published: 12 /
Dave Goodwin reflects on Orchestral Manoeuvres in the Dark's 1984 fifth album 'Junk Culture', which has just been reissued in a double CD expanded edition
There I was slowly settling into middle age and coming to terms with my nasal hair and wrinkling fingers and minding my own bleeding business! It is just over thirty years since ‘Junk Culture’ was released. Yep, you heard me. THIRTY YEARS ago I was bopping seriously to all things synth and the magical tones of Orchestral Manoeuvres in the Dark. And, to be honest, I have constantly gone back into my vinyl collection and picked out various OMD niceties ever since, mainly, as the good lady will tell you, on a Friday evening accompanied by a few cans of Holsten Pils and a boogie around the kitchen floor. Now that OMD have re-released this slab of Scouse pop brilliance I fear it is going to happen all over again. Damn you,OMD! My legs can't take anymore!
‘Junk Culture’, OMD’s fifth album, was released in 1984 and came off the back of ‘Dazzle Ships’ - a largely experimental album from the previous year that folk either liked or hated. Four singles were spawned from the album -‘Locomotion’, ‘Talking Loud and Clear’, ‘Never Turn Away’ and ‘Tesla Girls’, all of which charted in Britain’s Top 40. Largely due to the band's acquisition of the Fairlight CMI digital sampling/sequencing workstation, ‘Junk Culture’ was voted in several polls one of the best albums of 1984.
OMD consisted on this album of Paul Humphreys (vocals, Roland JP8, emulator, Korg Preset, acoustic piano, Fairlight CMI, celeste, Prophet 5), Andy McCluskey (vocals, bass guitar, guitar, Roland JP8, emulator, Fairlight CMI, Latin percussion), Martin Cooper (Prophet 5, emulator, tenor and soprano saxophones, Roland SH2, marimba) and Malcolm Holmes (acoustic and electronic drums, Latin percussion, drum computer programming). They were helped out with the addition of Gordon Troeller (piano on ‘Locomotion’, JP8 on ‘White Trash’), Maureen Humphreys (vocals on ‘Tesla Girls’) and Jan Faas, Jan Vennik and Bart van Lier (who provided the brass section on ‘Locomotion’ and ‘All Wrapped Up’). They employed the talents of Brian Tench who produced their 1981 third album ‘Architecture and Morality album, and also to try and add a new dimension they asked legendary David Bowie producer Tony Visconti for his assistance but he eventually had little input except for the brass arrangements.
If you are an OMD fan, thie new expanded version will be a must buy, not just for the fact that it has been digitalised but also because houses several surprises. The second CD has various remixes, as most of these reissued albums do, but it also has a string of previously little heard versions of original A and B sides.
The first CD and the original album has my favourite OMD track 'Love and Violence' but the inclusion of the B-sides makes this a compelling listen. You could only hear most of these tracks by getting the old vinyl out and spinning the singles over to play them, whereas now they are here on their CD in all their glory. There is a wonderful reworking of another of my favourites ‘Julia's Song’ from their 1980 debut album, and look out for the 'Highland Studios Demo’ of ‘Tesla Girls’ which transposes a whole new angle on to one of their biggest hits. ‘10 to 1’ and ‘All or Nothing’ are the previously unreleased tracks handpicked by the lads themselves from the OMD vaults, and you get an explanation why these particular songs have been included in an interview with Andy McCluskey which is also in this edition.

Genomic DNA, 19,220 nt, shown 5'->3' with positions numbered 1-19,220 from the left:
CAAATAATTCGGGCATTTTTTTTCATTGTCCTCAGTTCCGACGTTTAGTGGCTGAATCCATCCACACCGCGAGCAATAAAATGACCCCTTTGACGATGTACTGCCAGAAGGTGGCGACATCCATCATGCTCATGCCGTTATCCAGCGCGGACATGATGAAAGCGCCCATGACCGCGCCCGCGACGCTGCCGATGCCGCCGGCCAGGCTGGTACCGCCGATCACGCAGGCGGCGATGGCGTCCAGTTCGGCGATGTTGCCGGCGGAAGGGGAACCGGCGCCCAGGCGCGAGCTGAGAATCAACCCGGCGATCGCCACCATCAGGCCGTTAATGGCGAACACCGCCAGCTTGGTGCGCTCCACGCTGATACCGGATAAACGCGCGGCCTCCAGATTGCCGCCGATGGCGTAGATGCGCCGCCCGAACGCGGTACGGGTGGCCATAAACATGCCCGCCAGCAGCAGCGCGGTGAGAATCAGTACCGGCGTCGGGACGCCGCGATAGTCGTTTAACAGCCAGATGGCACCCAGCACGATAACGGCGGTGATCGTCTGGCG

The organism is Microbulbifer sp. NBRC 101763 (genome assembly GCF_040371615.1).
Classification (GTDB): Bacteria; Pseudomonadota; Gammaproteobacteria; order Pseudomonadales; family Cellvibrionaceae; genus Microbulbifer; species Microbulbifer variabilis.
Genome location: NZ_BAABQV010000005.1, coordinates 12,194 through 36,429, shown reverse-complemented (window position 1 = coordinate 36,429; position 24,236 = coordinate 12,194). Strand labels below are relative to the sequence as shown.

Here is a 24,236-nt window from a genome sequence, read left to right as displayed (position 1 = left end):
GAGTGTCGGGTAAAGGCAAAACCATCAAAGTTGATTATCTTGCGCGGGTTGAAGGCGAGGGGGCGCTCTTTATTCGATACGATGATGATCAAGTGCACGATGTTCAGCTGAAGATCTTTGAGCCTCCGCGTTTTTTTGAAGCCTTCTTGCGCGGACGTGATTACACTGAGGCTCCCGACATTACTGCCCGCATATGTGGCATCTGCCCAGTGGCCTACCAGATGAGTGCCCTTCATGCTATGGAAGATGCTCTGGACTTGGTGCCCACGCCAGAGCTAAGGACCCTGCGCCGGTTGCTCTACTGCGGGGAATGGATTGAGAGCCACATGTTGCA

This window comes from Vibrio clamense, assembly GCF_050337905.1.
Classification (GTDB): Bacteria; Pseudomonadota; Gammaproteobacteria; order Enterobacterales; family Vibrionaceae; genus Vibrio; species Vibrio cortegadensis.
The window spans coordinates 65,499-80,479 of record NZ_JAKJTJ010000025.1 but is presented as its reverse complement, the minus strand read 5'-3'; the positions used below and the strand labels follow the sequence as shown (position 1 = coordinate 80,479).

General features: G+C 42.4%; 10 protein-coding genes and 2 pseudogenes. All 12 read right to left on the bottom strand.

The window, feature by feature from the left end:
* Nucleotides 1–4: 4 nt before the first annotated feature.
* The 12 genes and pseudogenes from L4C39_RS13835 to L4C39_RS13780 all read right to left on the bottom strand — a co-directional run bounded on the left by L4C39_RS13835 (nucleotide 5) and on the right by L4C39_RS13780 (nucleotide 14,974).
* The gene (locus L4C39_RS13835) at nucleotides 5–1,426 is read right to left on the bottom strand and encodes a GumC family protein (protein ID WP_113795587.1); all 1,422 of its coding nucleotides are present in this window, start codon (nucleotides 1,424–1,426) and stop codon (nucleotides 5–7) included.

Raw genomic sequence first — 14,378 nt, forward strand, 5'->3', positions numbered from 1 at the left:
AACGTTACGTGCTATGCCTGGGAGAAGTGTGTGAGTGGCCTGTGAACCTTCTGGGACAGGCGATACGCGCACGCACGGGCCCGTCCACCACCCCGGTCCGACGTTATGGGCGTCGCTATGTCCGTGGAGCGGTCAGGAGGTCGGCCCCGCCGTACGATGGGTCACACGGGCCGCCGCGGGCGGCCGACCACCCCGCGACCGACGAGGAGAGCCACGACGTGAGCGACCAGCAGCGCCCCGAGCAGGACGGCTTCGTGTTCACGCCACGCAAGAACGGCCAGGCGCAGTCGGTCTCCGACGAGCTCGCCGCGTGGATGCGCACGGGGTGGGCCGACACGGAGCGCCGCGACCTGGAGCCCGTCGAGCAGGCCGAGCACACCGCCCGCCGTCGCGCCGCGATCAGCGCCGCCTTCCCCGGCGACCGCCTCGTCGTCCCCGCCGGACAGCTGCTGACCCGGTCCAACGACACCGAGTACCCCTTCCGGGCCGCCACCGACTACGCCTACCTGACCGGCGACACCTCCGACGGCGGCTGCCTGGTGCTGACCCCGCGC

It all comes in a glossy four-sided foldout CD cover with Peter Saville's artwork from the original album. Inside that is a lush looking booklet full of photos of original single covers that came from the album and extensive notes on the making of ‘Junk Culture’ by Paul Browne along with all the lyrics to each song and credits too, and some original photography by Richard Haughton capturing the lads in all their 80’s glory.
If you bought the original album back in the day, this is a must because of all the unreleased material. If you didn’t buy the album back in the day this will be a must anyway, purely because it is a glimpse back into one of the most influential decades ever. That, and it is just a genius album. Absolutely Splendid!
1. 'Junk Culture' (Humphreys/McCluskey) – 4:06
2. 'Tesla Girls' (Humphreys/McCluskey) – 3:51
3. 'Locomotion' (Humphreys/McCluskey/Gordian Troeller) – 3:53
4. 'Apollo' (McCluskey) – 3:39
5. 'Never Turn Away' (Humphreys/McCluskey) – 3:57
6. 'Love and Violence' (Humphreys/McCluskey) – 4:40
7. 'Hard Day' (Humphreys/McCluskey) – 5:59
8. 'All Wrapped Up' (Humphreys/McCluskey) – 4:25
9. 'White Trash' (Humphreys/McCluskey/Cooper) – 4:35
10.'Talking Loud and Clear' (Humphreys/McCluskey/Cooper) – 4:20
1. 'Her Body in My Soul'
2. 'The Avenue'
3. 'Julia's Song' (re-recorded version)
4. 'Garden City'
5. 'Wrappup' (dub version of "All Wrapped Up")
6. 'Locomotion' (12" version)
7. 'Tesla Girls' (extended mix)
8. 'Talking Loud and Clear' (extended version)
9. 'Never Turn Away' (extended version)
10. '(The Angels Keep Turning) The Wheels of the Universe'
11. '10 to 1'
12. 'All or Nothing'
13. 'Heaven Is' (Highland Studios demo)
14. 'Tesla Girls' (Highland Studios demo)
15. 'White Trash' (Highland Studios demo)